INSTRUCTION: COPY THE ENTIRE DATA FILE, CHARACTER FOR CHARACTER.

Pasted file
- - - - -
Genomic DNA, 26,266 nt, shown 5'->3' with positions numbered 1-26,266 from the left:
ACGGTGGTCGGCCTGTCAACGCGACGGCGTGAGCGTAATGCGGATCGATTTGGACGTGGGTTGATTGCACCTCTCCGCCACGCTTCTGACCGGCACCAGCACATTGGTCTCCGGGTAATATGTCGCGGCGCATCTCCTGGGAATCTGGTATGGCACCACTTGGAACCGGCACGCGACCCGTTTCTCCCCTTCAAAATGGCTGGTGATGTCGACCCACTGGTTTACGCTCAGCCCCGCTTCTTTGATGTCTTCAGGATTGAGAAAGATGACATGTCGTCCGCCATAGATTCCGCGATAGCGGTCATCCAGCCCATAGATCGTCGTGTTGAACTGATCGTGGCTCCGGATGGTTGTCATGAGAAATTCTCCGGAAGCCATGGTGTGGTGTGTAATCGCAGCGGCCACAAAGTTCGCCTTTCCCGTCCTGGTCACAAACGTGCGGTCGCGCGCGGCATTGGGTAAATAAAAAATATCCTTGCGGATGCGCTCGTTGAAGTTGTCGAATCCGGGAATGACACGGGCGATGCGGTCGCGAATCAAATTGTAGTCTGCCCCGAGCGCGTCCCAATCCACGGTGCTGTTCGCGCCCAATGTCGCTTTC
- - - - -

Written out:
Genomic DNA, 26,266 nt, shown 5'->3' with positions numbered 1-26,266 from the left:
ACGGTGGTCGGCCTGTCAACGCGACGGCGTGAGCGTAATGCGGATCGATTTGGACGTGGGTTGATTGCACCTCTCCGCCACGCTTCTGACCGGCACCAGCACATTGGTCTCCGGGTAATATGTCGCGGCGCATCTCCTGGGAATCTGGTATGGCACCACTTGGAACCGGCACGCGACCCGTTTCTCCCCTTCAAAATGGCTGGTGATGTCGACCCACTGGTTTACGCTCAGCCCCGCTTCTTTGATGTCTTCAGGATTGAGAAAGATGACATGTCGTCCGCCATAGATTCCGCGATAGCGGTCATCCAGCCCATAGATCGTCGTGTTGAACTGATCGTGGCTCCGGATGGTTGTCATGAGAAATTCTCCGGAAGCCATGGTGTGGTGTGTAATCGCAGCGGCCACAAAGTTCGCCTTTCCCGTCCTGGTCACAAACGTGCGGTCGCGCGCGGCATTGGGTAAATAAAAAATATCCTTGCGGATGCGCTCGTTGAAGTTGTCGAATCCGGGAATGACACGGGCGATGCGGTCGCGAATCAAATTGTAGTCTGCCCCGAGCGCGTCCCAATCCACGGTGCTGTTCGCGCCCAATGTCGCTTTC